From the depth of electronic bass and piano sung over by harmonizing vocals, to the lyrics, to her rap, “Black Truck” is a reflection of how her world sees her, a testimony of survival, and a homage to inner strength and the ancestors behind her. The black truck that Mereba speaks of is a symbol of success; a gift that she wanted to give to her deceased father, as mentioned in the last verse. As she exalts her own courage and steadfastness, Mereba sings about the people she wants to honor and protect, like her father and her kin, her “set”.

This song’s accompanying music video shows people dressed in white. They sit along the branches of a large, beautiful tree as one of its most stirring images. Many cultures, including African cultures, have faiths that celebrate those who came before, believing that rather than being far away, ancestors are actually very near. We can feel them and they watch over their living progeny. It is this that connects the spirits and dreams of generations. “Black Truck” is one of the most moving and spiritually engaging songs in the album. 

“Cash calls some people worthless/But what’s chess to Hocus Pocus/Pale folks’ papas deemed what work is/The broken people ain’t always the brokest”- “dodging the devil” 

dodging the devil

Serving as a powerful transition containing reflections of the previous songs, “dodging the devil” is a spoken word piece rebuking the forces that work to keep her and her people down and deceived. That force is personified by “the devil.” This symbolism is very familiar to Christians, but especially to black Christians, in particular, the ones raised in the Americas, who have used the faith to heal themselves and their communities from the trauma that they have suffered. The “devil” is code for discriminatory institutions, for day to day strife, for unfortunate events, all things that are often caused by something out to see you fail. The devil’s out in the world testing the faith of the people. This piece is a call to arms to defend your heart and mind against discouragement and delusion, a call to stand up for yourself and your folks.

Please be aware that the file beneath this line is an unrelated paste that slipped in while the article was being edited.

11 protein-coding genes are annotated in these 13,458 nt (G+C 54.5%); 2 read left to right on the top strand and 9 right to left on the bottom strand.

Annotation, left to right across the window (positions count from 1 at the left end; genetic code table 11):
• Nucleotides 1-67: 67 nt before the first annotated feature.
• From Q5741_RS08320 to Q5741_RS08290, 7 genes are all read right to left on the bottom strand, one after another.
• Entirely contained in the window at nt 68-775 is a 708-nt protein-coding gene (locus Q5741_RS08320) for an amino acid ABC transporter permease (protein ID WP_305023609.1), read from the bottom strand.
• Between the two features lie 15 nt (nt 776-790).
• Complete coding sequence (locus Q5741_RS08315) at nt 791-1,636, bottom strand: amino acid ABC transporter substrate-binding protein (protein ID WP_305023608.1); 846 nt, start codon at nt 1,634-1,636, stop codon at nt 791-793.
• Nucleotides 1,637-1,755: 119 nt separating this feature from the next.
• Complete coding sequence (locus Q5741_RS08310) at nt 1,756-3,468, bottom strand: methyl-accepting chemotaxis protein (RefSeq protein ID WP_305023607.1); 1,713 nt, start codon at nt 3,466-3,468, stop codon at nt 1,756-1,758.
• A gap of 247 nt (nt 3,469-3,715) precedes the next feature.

“Long Summer, long Summer, long Summer/Long Summer, it’s gon’ be a heatwave”- “Heatwave” 



The first collab song of the album featuring 6LACK, “Heatwave” is a song of heavy beat and bass, a song with a simmering heat like the steam rising from hot concrete. The guitar at the beginning opens the song into a showdown kind of theme, continued throughout the song, where the speakers talk of their kinfolk, and themselves, being targets of gunfire. The lyrics talk about how police are too prepared to aim their bullets at black folks, particularly but not limited to young black men.

Rather than furious, the vibe is more foreboding and readying, like preparing to protect the fort against attackers. The theme of summer is very appropriate; kids are out of school, festivals are in full swing, bars are more populated, and the party scene reaches its peak. The air is full of excitement and the environment is full of places for trouble. Summer makes passion and anger bubble and pop. It’s a time when patience is lower and danger increases. This is prime hunting season for the vulnerable to be targeted or caught in crossfire. “Heatwave” makes that clear.